SWOT and PESTLE Analyses Guidance

Please use the following information to assist you with completing questions 16 and 17 of BNSHE-F-003 Context Questionnaire. These analyses are best conducted as a group exercise with relevant personnel within the organisation, and should be reviewed regularly. Feel free to call Neil if you’re having problems here.

SWOT Analysis

A SWOT analysis is a business strategy technique that helps an organisation identify INTERNAL Strengths & Weaknesses, EXTERNAL Opportunities & Threats related to the whole organisation or to individual projects. The analysis intends to assist with specifying the Objectives of an organisation or project and identify the internal and external factors that are favourable and unfavourable to achieving those objectives. Users of a SWOT analysis often ask and answer questions to generate meaningful information for each category to make the tool useful and identify their competitive advantage. Strengths and weakness are frequently internally related, while opportunities and threats commonly focus on the external environment.

A SWOT analysis is important because it will inform later steps in planning to achieve ISO Objectives.

 

 

 

 

 

 

 

 

 

 

 

 

PESTLE Analysis

A PESTLE analysis (Political, Economic, Social, Technological, Legal, Environmental) describes a framework of factors used in identifying and understanding the needs and expectations of interested parties and workers, an absolute requirement at clause 4.2 of ISO 9001: 2015, 14001: 2015 and ISO 45001: 2018.

The basic PESTLE analysis includes six factors:

Political: political factors relate to how the government (national or local) intervenes in the economy. Specifically, political factors have areas including tax policy, labour law, environmental law, trade restrictions, tariffs, and political stability. Political factors may also include goods and services which the government aims to provide or be provided (merit goods) and those that the government does not want to be provided. Furthermore, governments have a high impact on the health, education, and infrastructure of a nation.

Economical: economic factors include economic growth, exchange rates, inflation rate, and interest rates. These factors greatly affect how businesses operate and make decisions. For example, interest rates affect a firm’s cost of capital and therefore to what extent a business grows and expands. Exchange rates can affect the costs of exporting goods and the supply and price of imported goods in an economy.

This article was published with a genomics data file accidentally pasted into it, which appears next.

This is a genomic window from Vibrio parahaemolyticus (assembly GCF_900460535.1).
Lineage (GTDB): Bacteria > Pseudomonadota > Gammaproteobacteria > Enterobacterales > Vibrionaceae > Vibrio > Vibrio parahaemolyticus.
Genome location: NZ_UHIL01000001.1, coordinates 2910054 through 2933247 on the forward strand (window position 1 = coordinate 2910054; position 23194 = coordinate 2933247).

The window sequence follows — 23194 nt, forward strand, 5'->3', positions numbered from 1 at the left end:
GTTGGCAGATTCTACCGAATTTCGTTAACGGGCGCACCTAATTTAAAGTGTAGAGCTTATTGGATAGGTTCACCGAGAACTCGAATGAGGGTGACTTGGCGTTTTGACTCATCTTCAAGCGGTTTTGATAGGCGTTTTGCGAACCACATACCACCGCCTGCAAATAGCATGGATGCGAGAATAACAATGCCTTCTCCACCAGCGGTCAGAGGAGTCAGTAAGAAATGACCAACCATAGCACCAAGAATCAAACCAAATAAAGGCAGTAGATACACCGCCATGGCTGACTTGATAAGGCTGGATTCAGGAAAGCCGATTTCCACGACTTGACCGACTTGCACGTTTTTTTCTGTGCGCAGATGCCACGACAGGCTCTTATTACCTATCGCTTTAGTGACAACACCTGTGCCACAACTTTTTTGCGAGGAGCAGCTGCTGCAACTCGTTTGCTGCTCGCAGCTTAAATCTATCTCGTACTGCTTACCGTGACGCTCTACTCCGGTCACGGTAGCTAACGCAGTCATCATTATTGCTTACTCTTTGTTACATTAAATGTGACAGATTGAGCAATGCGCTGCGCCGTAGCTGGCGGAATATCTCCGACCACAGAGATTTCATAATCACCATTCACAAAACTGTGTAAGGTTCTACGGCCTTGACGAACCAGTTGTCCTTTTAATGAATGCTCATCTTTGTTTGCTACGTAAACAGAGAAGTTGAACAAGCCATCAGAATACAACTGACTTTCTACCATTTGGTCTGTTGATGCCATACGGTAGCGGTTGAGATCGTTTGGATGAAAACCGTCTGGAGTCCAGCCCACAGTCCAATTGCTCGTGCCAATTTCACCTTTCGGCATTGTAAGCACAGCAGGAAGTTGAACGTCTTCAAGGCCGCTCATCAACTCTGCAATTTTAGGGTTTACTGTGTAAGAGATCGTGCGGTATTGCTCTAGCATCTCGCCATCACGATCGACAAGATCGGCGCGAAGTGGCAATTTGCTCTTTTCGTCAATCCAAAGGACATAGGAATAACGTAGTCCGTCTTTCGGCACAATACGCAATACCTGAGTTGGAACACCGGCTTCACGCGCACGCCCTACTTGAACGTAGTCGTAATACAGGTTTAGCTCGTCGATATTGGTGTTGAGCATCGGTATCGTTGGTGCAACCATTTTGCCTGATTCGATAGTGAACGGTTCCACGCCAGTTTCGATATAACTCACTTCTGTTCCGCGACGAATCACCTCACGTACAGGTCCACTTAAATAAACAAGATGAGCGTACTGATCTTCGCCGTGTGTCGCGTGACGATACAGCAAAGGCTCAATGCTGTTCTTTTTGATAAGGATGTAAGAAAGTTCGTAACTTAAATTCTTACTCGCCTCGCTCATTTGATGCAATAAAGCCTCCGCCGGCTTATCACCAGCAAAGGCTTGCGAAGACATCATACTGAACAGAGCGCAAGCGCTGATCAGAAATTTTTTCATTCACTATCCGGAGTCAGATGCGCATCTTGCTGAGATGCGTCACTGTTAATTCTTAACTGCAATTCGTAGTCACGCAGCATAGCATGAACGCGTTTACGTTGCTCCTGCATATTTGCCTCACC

Social: social factors include the cultural aspects and health consciousness, population growth rate, age distribution, career attitudes and emphasis on safety. High trends in social factors affect the demand for a company’s products and how that company operates. For example, the ageing population may imply a smaller and less-willing workforce (thus increasing the cost of labour). Furthermore, companies may change various management strategies to adapt to social trends caused from this (such as recruiting older workers).

Technological: technological factors include technological aspects like R&D activity, automation, technology incentives and the rate of technological change. These can determine barriers to entry, minimum efficient production level and influence the outsourcing decisions. Furthermore, technological shifts would affect costs, quality, and lead to innovation.

Legal: legal factors include discrimination law, consumer law, antitrust law, employment law, and health and safety law. These factors can affect how a company operates, its costs, and the demand for its products. This could also be extended to include specific industry standards.

Environmental: environmental factors include ecological and environmental aspects such as weather, climate, and climate change, which may especially affect industries such as tourism, farming, and insurance. Furthermore, growing awareness of the potential impacts of climate change is affecting how companies operate and the products they offer, both creating new markets and diminishing or destroying existing ones.